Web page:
One of my duties was to contact ministries/churches to inform them about the opportunity to obtain a radio station for their community. During the process lots of people were interested and others weren’t. In this matter I had to create two lists, which include all ministries that agree and the others that disagree. I send them to my manager without knowing that by mistake, I had confused them. When the applications were created, names and addresses of ministries that disagree were placed by mistake. I want to make clear that it was an error by confusion. In the hurry to close the FCC window, we didn’t realize that we had mistaken the list.”
This statement was meant to explain why the North Columbus Community Radio application INITIALLY listed erroneous addresses and contact information in its original application. Following Squire’s Petition to Deny, the group amended its application to include a second set of addresses and contacts (as discussed above), which were also questioned by Squire. The group originally had an address listed at 64 W. Lane in Columbus, Ohio, the site of the St. Thomas More Newman Center, which is a Catholic church. In December, 2013, representatives of the Newman Center told a private investigator that they had no knowledge of North Columbus Community Radio or its listed directors (Jose Cabrera, Jose Gonzales, and Juan Pineda). In his amended Petition to Deny in January, 2014, Squire argues that, “The Amended Application changed the address of the main campus for NCCR and its studio, all of the addresses of NCCR’s three directors and substituted a new director for one of the directors named in the Original Application. NCCR’s original application contained totally bogus addresses for each of these categories, the address of The Newman Center on Ohio State University’s campus, an entity totally unrelated to NCCR.”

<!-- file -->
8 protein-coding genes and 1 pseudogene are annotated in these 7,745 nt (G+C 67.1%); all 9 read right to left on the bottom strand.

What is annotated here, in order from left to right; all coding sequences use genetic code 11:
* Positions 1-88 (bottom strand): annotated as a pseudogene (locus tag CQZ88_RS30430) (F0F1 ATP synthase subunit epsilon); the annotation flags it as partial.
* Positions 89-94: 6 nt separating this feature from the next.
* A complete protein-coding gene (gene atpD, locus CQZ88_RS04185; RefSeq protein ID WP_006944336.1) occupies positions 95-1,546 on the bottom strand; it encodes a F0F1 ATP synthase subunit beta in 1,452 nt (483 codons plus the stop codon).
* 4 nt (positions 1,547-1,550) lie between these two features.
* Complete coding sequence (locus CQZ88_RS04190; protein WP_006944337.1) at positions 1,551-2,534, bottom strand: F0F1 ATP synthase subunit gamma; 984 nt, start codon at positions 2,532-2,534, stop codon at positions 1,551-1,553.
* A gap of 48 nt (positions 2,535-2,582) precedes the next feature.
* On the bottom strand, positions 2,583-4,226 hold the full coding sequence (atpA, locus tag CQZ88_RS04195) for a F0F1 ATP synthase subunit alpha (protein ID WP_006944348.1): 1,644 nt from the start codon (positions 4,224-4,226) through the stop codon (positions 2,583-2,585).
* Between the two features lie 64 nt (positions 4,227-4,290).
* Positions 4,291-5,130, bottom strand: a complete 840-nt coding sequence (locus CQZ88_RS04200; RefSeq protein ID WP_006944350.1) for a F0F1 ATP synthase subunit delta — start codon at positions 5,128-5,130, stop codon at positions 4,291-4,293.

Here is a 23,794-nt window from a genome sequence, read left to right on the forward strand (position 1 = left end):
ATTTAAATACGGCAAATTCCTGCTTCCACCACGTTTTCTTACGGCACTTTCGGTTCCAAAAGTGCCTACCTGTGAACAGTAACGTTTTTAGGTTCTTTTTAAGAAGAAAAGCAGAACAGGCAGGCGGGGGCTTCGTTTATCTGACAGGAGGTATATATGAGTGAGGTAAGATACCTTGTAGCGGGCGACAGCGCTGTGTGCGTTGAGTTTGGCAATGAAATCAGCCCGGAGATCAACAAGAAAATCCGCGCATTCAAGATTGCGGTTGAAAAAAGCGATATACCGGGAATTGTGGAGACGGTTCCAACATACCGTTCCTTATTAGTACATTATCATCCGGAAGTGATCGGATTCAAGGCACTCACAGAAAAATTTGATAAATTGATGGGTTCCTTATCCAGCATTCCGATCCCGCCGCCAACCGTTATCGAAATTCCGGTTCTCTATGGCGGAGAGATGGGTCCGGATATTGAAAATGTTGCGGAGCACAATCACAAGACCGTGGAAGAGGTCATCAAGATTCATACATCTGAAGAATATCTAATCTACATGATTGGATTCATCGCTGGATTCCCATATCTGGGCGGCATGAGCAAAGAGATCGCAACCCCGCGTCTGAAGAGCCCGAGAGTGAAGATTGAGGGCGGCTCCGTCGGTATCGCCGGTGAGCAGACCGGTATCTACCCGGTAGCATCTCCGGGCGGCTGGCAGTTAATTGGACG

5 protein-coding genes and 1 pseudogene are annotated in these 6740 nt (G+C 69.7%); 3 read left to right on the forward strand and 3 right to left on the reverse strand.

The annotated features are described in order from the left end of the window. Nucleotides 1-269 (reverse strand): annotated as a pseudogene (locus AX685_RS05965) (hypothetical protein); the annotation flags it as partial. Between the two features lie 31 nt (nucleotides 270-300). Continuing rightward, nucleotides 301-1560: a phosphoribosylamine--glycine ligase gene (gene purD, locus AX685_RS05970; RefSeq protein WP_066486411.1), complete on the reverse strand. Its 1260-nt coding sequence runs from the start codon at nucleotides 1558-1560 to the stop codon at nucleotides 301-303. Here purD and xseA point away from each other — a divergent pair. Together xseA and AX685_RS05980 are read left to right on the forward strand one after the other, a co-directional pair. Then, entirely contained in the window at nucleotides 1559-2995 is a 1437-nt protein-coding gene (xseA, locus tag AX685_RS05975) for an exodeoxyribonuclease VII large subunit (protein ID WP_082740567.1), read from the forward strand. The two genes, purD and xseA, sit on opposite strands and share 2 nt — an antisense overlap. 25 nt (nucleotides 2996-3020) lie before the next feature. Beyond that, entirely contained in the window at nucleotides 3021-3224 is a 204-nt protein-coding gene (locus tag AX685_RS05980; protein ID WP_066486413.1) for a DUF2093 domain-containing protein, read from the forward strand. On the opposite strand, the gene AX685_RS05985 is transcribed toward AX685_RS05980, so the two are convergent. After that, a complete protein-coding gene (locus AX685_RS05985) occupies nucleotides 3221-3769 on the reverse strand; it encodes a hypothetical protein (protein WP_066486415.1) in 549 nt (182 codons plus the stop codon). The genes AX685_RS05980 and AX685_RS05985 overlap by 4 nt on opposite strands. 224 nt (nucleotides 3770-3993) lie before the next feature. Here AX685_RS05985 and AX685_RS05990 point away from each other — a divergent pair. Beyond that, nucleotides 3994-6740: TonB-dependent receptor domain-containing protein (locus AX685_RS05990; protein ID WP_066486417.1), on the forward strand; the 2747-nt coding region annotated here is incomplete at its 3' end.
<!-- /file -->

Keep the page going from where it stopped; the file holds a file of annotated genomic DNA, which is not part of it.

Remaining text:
It’s strange that even though North Columbus Community Radio knew that its application was under scrutiny, it still persisted in updating its application to include a site (Peace United Methodist Church) and directors who had not given permission for the proposed LPFM project.
Other Dismissals and LPFM Grants this Week
In other LPFM news, an application from Bethel Pentecostal Gospel Temple Apostolic, Inc. (Hackensack, New Jersey) was also dismissed. A few groups had applications granted, including University of Washington, Bothell (Bothell, Washington) and Clerestory, Inc. (Chelsea, Alabama).
University of Washington plans to use the new LPFM license for its student-run radio station UWave. As noted in its application, University of Washington campuses already hold licenses for radio stations (KEXP–for which it has submitted an application in order to assign it to the non-profit that runs the station and KUOW), but neither is run by students. This LPFM application for UWave was initially dismissed, but was approved following an engineering amendment.
Clerestory states in its application that it will air programming focused on “educating the public as to the plight of the materially poor and at-risk in our community…through both live and recorded conversations with community leaders discussing shortcomings in Birmingham’s relief infrastructure and productive ways that those shortcomings may be addressed.”
We cover LPFM news every Thursday in our LPFM Watch feature.